From NBC's Courtney Kube, Savannah Guthrie, and Mark Murray
U.S. Ambassador to Afghanistan Karl Eikenberry met with President Karzai today to seek clarification of Karzai's allegations of fraud in last year's elections and his assertion that the West is trying to weaken him.
A State Department official said that they still do not have a read out of the Eikenberry and Karzai meeting yet, but that Eikenberry did convey that the U.S. is troubled by Karzai's allegations. "I'm sure he repeated that we are concerned and troubled by what he said," the official said.
"For whatever reason, President Karzai is looking backwards," the official said, "He is focused on something that happened last June, when he needs to be focused on what should be happening over the next few years."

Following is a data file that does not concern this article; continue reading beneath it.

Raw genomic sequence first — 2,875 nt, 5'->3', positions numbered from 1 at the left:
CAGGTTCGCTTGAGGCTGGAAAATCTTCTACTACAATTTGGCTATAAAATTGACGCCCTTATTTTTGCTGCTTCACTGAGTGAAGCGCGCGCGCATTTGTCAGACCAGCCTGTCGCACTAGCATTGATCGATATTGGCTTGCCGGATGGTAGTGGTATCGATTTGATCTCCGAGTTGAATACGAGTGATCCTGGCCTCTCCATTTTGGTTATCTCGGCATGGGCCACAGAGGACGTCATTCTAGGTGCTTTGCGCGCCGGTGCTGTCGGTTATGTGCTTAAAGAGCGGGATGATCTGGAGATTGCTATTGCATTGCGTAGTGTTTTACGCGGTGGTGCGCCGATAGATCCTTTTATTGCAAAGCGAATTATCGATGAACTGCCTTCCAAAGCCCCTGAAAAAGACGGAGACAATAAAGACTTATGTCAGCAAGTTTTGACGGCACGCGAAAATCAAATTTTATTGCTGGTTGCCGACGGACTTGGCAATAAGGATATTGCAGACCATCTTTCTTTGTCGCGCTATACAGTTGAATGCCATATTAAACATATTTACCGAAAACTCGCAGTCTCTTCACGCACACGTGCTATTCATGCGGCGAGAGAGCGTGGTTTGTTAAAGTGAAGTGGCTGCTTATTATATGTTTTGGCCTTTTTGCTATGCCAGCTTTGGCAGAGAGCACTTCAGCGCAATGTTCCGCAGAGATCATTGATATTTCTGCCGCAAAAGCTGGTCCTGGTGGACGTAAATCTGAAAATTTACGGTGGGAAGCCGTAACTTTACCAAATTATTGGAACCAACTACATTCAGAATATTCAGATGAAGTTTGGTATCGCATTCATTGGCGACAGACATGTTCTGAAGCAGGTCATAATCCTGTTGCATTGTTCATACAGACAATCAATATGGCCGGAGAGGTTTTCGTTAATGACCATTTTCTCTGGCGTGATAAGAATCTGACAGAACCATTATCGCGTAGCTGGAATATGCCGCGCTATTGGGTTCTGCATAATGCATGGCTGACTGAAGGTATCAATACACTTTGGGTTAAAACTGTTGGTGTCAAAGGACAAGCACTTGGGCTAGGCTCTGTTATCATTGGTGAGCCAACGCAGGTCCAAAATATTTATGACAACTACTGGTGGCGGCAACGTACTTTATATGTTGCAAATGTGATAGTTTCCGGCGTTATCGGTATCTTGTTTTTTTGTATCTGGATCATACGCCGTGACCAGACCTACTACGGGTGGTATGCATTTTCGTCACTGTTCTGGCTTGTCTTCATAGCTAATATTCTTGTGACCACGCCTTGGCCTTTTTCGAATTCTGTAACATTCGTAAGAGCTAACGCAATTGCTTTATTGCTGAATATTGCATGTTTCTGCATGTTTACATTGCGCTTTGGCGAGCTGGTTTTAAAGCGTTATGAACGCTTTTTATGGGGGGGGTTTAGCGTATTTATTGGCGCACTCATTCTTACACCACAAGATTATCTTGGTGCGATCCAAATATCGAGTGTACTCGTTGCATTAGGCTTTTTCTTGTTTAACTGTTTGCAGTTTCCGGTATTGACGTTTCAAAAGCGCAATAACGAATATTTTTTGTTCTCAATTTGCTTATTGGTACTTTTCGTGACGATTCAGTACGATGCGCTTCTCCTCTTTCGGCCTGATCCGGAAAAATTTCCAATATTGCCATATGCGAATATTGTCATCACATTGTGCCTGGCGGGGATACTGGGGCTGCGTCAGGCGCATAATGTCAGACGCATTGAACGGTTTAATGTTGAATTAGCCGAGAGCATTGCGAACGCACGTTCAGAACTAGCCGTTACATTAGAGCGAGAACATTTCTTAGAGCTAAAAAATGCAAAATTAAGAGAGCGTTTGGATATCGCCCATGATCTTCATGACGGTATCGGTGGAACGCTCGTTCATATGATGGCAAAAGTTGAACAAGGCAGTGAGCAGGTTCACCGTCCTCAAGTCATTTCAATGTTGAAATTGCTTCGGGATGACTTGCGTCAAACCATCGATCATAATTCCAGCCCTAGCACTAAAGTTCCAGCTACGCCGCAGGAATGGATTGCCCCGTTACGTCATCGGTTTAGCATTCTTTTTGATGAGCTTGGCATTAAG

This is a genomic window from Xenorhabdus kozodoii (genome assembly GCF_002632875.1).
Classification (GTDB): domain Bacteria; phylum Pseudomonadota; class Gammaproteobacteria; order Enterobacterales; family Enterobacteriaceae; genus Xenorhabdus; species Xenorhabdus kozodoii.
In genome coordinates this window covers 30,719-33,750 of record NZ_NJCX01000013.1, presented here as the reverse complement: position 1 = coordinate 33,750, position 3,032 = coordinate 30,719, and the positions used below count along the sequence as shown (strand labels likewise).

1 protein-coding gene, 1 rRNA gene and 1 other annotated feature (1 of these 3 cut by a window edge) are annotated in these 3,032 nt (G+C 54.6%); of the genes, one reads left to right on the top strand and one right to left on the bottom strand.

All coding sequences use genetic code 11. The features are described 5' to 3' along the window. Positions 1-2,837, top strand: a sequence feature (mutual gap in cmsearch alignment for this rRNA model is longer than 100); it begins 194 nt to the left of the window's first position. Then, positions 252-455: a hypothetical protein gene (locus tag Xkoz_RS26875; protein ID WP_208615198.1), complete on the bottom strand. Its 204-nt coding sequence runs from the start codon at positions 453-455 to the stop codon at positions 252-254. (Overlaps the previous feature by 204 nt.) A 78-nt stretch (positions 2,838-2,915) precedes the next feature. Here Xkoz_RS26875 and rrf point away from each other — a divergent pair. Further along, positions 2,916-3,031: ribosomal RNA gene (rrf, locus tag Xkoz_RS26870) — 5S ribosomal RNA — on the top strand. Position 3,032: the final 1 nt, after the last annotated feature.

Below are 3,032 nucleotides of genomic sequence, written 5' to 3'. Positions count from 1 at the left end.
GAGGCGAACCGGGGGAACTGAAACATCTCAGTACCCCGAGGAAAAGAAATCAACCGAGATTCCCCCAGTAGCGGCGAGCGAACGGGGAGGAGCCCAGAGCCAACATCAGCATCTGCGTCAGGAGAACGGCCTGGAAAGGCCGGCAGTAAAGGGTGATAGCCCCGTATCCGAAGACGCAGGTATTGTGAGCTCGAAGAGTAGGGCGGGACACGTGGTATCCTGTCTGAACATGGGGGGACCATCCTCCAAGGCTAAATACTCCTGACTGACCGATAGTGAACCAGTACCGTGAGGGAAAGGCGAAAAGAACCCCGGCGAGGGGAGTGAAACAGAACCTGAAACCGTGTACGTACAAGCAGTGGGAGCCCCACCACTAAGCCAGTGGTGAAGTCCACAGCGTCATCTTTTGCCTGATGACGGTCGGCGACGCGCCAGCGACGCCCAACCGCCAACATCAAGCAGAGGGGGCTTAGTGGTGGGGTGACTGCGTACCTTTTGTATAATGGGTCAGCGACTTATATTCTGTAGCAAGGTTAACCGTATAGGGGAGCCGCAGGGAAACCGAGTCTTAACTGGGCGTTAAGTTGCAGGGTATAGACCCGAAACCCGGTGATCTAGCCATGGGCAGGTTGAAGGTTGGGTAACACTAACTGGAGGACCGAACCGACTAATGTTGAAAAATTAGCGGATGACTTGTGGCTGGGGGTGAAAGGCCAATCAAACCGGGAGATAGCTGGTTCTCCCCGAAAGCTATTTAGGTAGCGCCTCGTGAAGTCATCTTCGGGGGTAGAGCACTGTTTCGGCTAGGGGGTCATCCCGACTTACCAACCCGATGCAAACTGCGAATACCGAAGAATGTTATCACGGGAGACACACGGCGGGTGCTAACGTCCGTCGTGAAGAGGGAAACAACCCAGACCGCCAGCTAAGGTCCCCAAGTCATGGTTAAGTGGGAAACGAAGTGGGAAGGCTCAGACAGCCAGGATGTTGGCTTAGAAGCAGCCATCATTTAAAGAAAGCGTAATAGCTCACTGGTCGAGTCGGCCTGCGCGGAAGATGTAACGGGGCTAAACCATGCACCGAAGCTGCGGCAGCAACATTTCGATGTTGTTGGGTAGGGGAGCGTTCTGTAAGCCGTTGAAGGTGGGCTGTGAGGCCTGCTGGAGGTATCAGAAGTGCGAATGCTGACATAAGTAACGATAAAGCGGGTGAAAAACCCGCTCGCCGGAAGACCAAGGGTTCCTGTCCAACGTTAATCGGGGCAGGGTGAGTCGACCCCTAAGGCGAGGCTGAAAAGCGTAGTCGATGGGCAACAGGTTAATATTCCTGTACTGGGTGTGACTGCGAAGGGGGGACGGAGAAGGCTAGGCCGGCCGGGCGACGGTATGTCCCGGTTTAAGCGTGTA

According to the New York Times, Karzai -- who met with President Obama on Sunday -- said this yesterday: "'There is no doubt that the fraud was very widespread, but this fraud was not committed by Afghans, it was committed by foreigners,' Mr. Karzai said. 'This fraud was committed by Galbraith, this fraud was committed by Morillon and this fraud was committed by embassies.' Mr. Karzai was referring to Peter W. Galbraith, the deputy United Nations special representative to Afghanistan at the time of the election and the person who helped reveal the fraud, and Philippe Morillon, the chief election observer for the European Union."
"Later in the speech he accused the Western coalition fighting against the Taliban of being on the verge of becoming invaders — a term usually used by insurgents to refer to American, British and other NATO troops fighting in Afghanistan."
Also, Secretary of State Clinton and Karzai spoke this afternoon about Karzai's remarks. And White House Press Secretary Robert Gibbs said that the White House is seeking clarification from Karzai on the seemingly anti-U.S. comments he made.